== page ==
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Being black in the United States during the 1950s, means facing racial segregation every day. Blacks and whites are separated from one another, and don’t even use the same sidewalks.
March the 2nd 1955, Claudette—aged 15 at the time—catches a bus after finishing school and takes a seat in a section reserved for black people. A white woman gets on the bus, and as there are no seats left, demands the one Claudette is sitting in, as the law allows her to. But Claudette refuses to give up her seat, which leads to her being violently apprehended by the police. She at first gets support from the African-American civil rights movements, including Rosa Parks, buts ends up being unjustly tried and convicted of a crime. Young, poor, and uncultured, she gets sacrificed by these civil rights organizations, as she’s not the model symbol of rebellion they were hoping for. Ashamed of her rejection, she becomes pregnant by a married man.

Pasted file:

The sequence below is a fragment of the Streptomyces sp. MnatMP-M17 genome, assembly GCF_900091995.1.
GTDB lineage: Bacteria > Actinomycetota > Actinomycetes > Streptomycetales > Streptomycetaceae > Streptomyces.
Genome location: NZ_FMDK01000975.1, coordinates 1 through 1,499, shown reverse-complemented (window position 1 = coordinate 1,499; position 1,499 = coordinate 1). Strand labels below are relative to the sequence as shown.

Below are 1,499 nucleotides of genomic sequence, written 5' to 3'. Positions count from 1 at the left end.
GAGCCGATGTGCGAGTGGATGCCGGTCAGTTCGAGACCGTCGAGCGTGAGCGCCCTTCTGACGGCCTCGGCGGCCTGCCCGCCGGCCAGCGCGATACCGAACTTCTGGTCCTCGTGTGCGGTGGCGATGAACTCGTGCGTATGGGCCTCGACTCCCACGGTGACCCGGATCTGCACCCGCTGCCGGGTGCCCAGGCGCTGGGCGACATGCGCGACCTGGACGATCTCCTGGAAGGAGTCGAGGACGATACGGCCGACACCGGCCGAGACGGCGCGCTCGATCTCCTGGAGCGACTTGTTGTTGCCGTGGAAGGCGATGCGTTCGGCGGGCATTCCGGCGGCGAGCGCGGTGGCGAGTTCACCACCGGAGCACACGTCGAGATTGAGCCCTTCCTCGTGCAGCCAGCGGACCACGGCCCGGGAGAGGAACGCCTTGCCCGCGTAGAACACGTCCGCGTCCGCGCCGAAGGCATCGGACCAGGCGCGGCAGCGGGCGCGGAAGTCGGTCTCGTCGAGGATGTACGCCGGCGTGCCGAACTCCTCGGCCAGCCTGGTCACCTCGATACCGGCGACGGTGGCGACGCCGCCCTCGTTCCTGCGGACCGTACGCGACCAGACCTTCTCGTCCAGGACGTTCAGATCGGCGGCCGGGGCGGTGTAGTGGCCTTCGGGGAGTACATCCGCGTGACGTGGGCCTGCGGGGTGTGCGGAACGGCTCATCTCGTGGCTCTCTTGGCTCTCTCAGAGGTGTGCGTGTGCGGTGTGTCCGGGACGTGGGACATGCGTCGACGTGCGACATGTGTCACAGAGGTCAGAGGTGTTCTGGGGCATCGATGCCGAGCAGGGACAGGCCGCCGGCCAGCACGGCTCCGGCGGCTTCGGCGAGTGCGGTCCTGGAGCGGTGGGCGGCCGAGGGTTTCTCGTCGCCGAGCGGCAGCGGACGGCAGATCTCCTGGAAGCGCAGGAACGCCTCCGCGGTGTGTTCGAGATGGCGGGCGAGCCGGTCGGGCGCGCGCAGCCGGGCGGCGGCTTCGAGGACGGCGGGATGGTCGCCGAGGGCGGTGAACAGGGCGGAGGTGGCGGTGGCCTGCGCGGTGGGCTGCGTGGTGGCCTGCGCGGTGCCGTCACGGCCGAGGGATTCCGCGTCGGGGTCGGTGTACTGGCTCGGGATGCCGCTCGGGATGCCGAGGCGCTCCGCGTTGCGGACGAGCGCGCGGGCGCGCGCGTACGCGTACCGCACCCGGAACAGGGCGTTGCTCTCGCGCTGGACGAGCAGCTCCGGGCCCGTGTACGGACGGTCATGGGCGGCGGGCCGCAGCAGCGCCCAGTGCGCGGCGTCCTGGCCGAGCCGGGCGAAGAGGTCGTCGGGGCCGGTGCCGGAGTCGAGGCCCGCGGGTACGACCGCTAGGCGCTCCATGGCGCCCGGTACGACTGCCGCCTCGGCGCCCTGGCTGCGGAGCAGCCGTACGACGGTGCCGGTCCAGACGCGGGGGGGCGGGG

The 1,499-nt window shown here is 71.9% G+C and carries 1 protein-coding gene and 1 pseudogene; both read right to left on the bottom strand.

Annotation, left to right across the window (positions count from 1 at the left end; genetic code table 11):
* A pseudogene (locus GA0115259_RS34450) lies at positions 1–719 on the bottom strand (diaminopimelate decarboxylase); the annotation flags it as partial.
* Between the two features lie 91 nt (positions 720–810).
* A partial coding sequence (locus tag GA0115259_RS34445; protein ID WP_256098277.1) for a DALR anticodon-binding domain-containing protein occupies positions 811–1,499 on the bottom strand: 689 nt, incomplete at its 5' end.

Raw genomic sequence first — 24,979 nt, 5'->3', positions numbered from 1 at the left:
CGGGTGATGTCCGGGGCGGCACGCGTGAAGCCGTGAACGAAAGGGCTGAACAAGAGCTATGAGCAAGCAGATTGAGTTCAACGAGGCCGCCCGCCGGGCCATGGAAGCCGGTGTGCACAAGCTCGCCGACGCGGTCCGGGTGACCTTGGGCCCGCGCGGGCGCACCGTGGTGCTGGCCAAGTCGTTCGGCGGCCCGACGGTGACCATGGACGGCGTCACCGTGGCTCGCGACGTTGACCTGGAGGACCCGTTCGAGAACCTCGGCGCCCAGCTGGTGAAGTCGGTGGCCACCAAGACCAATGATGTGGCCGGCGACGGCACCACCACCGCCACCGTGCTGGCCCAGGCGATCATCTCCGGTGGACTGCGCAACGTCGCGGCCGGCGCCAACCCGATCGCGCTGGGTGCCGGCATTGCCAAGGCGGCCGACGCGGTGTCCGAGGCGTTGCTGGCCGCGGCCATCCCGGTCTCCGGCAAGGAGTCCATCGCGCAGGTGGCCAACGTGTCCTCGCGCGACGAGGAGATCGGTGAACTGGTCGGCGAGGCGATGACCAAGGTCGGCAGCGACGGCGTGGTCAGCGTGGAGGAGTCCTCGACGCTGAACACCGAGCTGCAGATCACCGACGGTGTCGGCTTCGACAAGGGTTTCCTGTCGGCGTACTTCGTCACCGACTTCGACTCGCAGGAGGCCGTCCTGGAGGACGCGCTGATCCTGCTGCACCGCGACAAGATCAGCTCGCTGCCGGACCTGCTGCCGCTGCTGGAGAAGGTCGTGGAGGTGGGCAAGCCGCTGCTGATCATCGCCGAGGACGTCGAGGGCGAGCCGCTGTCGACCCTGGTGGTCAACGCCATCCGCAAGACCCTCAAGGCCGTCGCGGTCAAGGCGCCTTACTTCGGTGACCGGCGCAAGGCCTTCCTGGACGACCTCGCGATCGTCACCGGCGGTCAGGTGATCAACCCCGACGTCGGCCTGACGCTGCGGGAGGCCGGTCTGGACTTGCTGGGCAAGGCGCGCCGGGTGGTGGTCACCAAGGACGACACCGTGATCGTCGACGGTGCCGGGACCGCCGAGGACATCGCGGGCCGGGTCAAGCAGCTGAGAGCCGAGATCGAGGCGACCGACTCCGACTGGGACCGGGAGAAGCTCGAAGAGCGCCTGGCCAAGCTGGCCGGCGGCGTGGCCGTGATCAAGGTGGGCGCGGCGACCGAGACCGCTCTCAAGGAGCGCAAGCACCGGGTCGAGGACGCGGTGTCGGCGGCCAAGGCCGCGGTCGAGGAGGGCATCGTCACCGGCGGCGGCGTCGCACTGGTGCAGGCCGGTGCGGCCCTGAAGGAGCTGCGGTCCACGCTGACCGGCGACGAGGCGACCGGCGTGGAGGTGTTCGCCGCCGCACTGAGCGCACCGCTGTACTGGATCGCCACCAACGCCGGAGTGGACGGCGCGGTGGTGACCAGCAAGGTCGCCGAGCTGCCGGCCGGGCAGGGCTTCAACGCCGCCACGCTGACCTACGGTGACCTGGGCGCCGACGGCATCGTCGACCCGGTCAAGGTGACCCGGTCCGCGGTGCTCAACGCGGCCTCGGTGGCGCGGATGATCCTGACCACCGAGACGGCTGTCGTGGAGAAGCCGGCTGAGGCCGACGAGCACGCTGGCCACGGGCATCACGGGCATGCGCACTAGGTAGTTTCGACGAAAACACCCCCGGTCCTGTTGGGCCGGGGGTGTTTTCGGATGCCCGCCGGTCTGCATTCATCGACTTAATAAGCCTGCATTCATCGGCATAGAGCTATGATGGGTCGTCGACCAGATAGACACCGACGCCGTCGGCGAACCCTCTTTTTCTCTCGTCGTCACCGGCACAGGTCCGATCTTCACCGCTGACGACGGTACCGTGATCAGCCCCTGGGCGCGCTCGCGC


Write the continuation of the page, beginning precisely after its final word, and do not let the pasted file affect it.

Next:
Pregnant and ostracized, Claudette Colvin’s future looks gloomy.
A year later, Rosa Parks also refuses to give up her seat to a white person on the bus. Her actions result in a turn of events quite different from that of Claudette Colvin. Older and more respectable, Rosa Parks is thrust into the public eye as the symbol against racial segregation and helps abolish the unjust laws that uphold it. This is when Rosa Parks goes down in history, and Claudette Colvin is forgotten.